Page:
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Reporting Obligations of Investment Fund Administrators

Posted by M. Margaret Gonsalves-Sabola | Dec 12, 2017 | 0 Comments

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Investment funds and their administrators have obligations to report certain information to the Securities Commission of The Bahamas under the Investment Funds Act, 2003. Financial reporting must occur on an annual basis, while reporting of problems with the investment fund must occur as soon as an investment fund administrator learns of the problems. These reporting obligations help protect investors and keep funds accountable.

Each year, licensed investment fund administrators must pay their licence fees and the principal office fees for the funds they administer. Administrators complete written declarations stating that all information about the funds they administer provided to the Securities Commission is true and correct. These declarations are due on January 31st of each year. If any information the Securities Commission has about a fund is no longer correct, the administrator must amend it.

Investment fund administrators submit their financial statements to an approved auditor for a yearly audit. After the audit, the administrator provides the financial statements to the Securities Commission within four months of the end of the administrator's financial year. The Securities Commission may grant extensions of the time to file financial statements beyond the four months in its discretion.. Investment funds themselves must provide the administrators with financial statements as well.

Aside from annual reporting obligations, investment fund administrators must keep an eye on investment funds' financial viability and report any problems to the Securities Commission. For example, if an investment fund or a promoter or operator of the fund has the following issues, the administrator immediately must give the Securities Commission written notice, explaining the problem and giving the reason for its knowledge of the problem or belief that there is a problem:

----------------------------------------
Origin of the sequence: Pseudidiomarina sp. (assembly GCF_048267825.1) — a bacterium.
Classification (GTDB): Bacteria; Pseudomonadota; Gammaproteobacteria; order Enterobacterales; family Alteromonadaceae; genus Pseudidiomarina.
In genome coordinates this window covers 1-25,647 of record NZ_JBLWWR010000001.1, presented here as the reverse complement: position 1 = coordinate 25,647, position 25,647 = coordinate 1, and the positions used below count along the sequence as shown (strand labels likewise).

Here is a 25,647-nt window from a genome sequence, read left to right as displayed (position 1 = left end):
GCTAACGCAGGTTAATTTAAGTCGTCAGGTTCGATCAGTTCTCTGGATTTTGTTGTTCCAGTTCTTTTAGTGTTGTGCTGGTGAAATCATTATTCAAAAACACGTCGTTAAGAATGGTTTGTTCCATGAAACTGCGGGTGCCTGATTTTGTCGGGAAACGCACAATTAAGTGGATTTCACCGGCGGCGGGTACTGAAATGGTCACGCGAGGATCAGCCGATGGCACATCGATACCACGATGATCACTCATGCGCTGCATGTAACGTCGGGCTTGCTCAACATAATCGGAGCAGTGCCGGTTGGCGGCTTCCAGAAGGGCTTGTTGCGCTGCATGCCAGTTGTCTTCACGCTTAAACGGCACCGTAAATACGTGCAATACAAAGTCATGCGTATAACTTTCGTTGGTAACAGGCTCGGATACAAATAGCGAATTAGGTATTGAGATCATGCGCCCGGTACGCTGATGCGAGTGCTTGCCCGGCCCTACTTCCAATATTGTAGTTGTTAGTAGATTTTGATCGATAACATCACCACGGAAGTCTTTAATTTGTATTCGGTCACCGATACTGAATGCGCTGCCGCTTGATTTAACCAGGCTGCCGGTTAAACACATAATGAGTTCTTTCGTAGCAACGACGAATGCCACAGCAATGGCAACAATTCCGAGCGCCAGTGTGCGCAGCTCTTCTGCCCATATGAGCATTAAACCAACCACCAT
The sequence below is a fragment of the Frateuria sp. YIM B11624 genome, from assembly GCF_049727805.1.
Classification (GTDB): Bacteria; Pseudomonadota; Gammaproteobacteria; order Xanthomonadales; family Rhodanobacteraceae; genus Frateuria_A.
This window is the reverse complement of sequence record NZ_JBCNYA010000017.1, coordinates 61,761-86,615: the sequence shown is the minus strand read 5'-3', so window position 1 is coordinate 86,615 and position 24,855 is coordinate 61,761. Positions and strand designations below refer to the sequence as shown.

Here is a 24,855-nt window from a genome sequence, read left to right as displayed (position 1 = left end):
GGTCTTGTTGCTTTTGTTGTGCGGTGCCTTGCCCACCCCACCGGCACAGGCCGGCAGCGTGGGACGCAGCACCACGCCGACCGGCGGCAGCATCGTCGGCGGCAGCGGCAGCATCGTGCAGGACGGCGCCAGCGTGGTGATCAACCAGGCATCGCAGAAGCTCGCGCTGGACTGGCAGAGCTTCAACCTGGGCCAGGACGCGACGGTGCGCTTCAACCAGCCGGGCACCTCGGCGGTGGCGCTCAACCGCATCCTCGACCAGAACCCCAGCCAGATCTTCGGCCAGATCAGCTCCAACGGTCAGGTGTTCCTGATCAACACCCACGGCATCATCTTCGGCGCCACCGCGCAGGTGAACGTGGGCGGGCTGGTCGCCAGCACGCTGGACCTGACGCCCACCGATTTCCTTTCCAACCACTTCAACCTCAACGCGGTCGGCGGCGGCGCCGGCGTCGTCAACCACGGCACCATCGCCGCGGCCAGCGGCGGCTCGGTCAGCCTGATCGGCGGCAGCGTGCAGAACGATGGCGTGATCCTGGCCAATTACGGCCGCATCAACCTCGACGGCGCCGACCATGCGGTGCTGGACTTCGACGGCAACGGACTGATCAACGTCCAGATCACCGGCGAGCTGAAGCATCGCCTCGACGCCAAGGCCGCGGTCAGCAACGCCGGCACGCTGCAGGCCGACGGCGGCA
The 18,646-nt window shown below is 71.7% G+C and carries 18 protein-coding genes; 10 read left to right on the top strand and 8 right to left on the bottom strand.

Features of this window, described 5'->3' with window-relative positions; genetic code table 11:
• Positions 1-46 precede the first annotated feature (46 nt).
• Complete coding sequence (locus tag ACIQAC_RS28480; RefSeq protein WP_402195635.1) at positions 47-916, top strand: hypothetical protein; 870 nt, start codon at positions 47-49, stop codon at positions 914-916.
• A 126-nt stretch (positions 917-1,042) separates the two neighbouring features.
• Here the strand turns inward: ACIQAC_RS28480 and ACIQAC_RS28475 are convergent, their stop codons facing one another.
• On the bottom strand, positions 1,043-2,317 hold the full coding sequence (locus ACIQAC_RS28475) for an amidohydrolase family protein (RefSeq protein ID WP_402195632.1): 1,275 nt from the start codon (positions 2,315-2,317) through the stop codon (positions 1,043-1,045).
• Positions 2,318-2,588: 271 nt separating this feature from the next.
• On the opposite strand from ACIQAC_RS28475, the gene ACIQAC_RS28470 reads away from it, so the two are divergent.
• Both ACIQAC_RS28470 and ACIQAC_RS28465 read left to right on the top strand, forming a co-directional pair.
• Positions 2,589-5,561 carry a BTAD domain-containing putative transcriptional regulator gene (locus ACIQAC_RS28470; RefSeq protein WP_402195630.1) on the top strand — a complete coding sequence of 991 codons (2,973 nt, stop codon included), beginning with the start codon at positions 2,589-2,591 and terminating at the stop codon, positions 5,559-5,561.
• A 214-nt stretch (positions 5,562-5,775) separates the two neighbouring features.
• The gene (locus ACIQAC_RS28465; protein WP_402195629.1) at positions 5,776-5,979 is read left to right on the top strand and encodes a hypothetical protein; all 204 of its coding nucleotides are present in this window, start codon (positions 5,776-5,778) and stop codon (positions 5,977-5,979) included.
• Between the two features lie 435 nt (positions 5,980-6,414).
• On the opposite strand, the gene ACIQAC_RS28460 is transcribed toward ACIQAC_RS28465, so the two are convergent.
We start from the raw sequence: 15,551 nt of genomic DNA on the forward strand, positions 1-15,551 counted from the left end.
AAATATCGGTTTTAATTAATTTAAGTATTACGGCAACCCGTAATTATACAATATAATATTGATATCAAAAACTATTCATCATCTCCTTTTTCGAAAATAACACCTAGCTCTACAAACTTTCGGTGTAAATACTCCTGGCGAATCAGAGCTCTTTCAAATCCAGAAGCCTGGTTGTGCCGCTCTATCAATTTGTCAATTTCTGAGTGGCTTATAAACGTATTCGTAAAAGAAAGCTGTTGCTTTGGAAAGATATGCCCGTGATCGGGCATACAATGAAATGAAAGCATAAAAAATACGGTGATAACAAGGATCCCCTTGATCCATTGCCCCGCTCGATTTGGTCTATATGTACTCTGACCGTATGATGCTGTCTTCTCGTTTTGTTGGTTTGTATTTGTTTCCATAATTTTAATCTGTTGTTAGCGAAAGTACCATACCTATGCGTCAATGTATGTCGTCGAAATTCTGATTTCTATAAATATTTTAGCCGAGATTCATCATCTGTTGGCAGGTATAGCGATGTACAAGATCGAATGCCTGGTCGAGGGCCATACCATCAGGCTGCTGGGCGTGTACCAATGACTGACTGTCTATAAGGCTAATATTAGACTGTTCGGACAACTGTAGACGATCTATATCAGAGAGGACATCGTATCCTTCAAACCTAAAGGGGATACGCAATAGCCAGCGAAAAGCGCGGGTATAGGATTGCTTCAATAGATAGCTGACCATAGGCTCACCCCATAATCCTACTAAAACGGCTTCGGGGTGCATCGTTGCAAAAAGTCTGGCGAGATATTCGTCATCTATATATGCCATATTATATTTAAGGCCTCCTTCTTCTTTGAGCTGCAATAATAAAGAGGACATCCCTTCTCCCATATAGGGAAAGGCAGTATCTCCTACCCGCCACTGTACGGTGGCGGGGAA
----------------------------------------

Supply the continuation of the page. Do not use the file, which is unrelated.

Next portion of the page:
• The investment fund or a promoter or operator is or is likely to become unable to meet any of its obligations as they fall due,
  • The investment fund or a promoter or operator is carrying on business otherwise than in accordance with the Investment Funds Act or any other applicable legislation, or
  • The investment fund or a promoter or operator is carrying on business in a manner that is or is likely to be prejudicial to investors or creditors of the fund.

There are certain matters that investment fund administrators must keep confidential and not report to the general public unless reporting is for the purpose of helping the Securities Commission carry out its functions, is permitted by the Bahamian Courts, or is required by law. Information relating to a licensee, person exempted from licensing, or foreign fund is considered confidential, as is information relating to a customer or client and the content of any application made to the Securities Commission. Information already available to the public is not confidential, and there are a number of other exceptions to confidentiality with which administrators should be familiar..

To find out more about investment fund regulation in The Bahamas, visit Gonsalves-Sabola Chambers online or call the office at +1 242 326 6400.

About the Author

M. Margaret Gonsalves-Sabola

M. Margaret Gonsalves-Sabola is a civil and commercial litigation attorney and an accredited civil and commercial mediator. Margaret has over 21 years' experience in legal practice in the United Kingdom, Jamaica and The Bahamas.

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